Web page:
Pharma and Karma

As with most of the progressive policy reform bills that we try to push in Congress, we did not expect that passing the Affordable Medicines Bill (House Bill 6035) would be easy. When deliberations on the bill actually began, we had mixed feelings about what was to come. On one hand, the bill was certified as urgent by GMA (for once she did something right), which meant that we could theoretically depend on the support of JDV and the majority bloc. It has also been passed on third reading by the Senate, which we hoped would somewhat strengthen the impetus for the Thirteenth Congress to add something important to its less-than-impressive list of laws made.

On the other hand, we heard through the grapevine that the lawyers of PHAP, the umbrella org of pharmaceutical companies operating in the Philippines (whom I personally think of as an evil bunch, subject maybe to a few exceptions), were directed “to spare no expense” in making sure that the bill would not see the light of the day.

This, of course, was far from surprising. For years, multinational pharmaceutical companies have dominated the sale and distribution of medicines in the country, and they could not be expected to give up their huge profit margins without a fight. Imagine, on the anti-hypertensive drug Norvasc alone, Pfizer earns more than a billion pesos a year. That’s right. Not millions, but BILLIONS. That’s on ONE drug alone, for ONE company, in ONE country.

Here are more facts to digest: The price of medicines in the Philippines is said to be second highest (if not the highest) in Asia. The difference in prices across the region is astounding. For instance, Ponstan, a popular pain reliever produced by drug giant Pfizer, costs around P21 in the Philippines but only P2.61 in India and P1.38 in Pakistan. A 10-mg tablet of Norvasc costs about P70 in the Philippines. In India, Pfizer sells the exact same product for only P9. Ventolin, a drug for persons suffering from asthma, sells for P315 here while Glaxo sells it for P123 in India and only P62 in Pakistan. Outrageous, noh?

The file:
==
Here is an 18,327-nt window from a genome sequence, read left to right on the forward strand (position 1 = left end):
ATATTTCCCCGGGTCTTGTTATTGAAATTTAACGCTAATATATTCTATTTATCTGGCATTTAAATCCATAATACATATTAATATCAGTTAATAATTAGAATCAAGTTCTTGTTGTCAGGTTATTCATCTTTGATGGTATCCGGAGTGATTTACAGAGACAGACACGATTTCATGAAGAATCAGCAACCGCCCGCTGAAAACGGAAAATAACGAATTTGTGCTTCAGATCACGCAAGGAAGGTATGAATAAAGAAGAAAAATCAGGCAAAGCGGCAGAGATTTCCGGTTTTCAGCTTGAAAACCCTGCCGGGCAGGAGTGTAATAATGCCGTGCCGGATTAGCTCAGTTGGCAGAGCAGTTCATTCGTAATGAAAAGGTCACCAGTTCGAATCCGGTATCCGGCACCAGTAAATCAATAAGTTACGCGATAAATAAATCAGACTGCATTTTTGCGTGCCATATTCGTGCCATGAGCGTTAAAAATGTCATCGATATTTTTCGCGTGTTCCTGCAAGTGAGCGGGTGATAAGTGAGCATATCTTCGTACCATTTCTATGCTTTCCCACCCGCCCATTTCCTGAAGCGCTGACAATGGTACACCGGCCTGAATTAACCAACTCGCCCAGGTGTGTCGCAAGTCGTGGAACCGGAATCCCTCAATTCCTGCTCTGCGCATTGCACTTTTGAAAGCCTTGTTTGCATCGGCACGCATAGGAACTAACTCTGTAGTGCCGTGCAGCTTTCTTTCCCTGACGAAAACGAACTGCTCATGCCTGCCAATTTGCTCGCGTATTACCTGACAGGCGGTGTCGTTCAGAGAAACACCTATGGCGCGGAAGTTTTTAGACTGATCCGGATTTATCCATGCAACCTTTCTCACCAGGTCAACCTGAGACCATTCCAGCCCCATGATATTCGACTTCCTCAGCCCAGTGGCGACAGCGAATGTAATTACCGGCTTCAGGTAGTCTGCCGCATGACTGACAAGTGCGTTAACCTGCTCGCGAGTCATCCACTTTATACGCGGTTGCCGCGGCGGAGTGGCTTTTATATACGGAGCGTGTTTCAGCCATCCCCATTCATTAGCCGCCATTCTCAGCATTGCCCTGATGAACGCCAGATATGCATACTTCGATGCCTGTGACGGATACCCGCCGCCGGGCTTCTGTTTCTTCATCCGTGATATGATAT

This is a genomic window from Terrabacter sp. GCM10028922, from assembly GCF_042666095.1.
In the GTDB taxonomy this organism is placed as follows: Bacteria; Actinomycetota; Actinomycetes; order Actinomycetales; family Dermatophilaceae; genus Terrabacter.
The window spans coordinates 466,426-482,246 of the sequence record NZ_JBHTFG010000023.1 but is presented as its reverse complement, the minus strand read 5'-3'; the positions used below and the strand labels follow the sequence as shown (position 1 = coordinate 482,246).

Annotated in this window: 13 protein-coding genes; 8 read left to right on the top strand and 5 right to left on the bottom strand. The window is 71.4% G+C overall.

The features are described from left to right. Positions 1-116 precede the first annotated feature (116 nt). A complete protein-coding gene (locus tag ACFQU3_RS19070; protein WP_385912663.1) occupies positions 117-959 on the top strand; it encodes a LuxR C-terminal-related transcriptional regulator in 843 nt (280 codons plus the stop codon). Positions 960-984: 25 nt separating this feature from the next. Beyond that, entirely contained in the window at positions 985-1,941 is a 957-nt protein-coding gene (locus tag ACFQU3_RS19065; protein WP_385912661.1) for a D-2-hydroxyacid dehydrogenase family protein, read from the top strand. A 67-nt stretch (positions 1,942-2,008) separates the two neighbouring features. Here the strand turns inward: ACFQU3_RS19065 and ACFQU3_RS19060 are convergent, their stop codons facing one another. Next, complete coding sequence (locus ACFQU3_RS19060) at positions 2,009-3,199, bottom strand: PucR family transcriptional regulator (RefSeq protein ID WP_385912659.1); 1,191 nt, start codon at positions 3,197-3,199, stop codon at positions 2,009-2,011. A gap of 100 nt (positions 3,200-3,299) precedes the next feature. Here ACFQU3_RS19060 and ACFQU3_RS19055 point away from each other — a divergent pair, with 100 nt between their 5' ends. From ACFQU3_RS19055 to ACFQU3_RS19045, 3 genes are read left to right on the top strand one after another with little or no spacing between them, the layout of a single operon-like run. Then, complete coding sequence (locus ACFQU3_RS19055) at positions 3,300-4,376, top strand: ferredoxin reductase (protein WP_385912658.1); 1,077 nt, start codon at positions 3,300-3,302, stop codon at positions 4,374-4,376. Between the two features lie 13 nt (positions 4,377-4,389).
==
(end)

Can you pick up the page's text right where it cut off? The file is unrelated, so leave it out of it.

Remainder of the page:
Big bad pharma will say that the high price of medicines in the country is due to their investments for research and development. This is simply misleading. What pharma will not admit is that the costs for R&D are considered to be “sunk costs” which are not really factored in pricing. The fact of the matter is that MNCs price drugs according to market forces or “what the market can bear.” The problem here is that the only markets they consider when they formulate prices are the A & B markets! I guess they think that the A-B crowd are the only people who matter since they are the ones who can afford to buy medicines in the first place, in effect placing often life-saving medicines further beyond the reach of the ordinary Juan and Juana dela Cruz. (Makes me angry, really. I’d buy me some Norvasc, only I couldn’t afford it.) In a country like ours, where only a tiny fraction of the population has decent access to healthcare, this is simply unacceptable. Health should not be a matter of privilege. It should be a matter of right.

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walk with me down
toward the river’s edge
and watch the changing water
let’s look across to the other side
where we have never been
hold my hand and jump in
this is not the day to drown
the water will be cold
the current swift
but we will fight our way afloat
and stand on the shore again
on the other side
where we have never been
but always were

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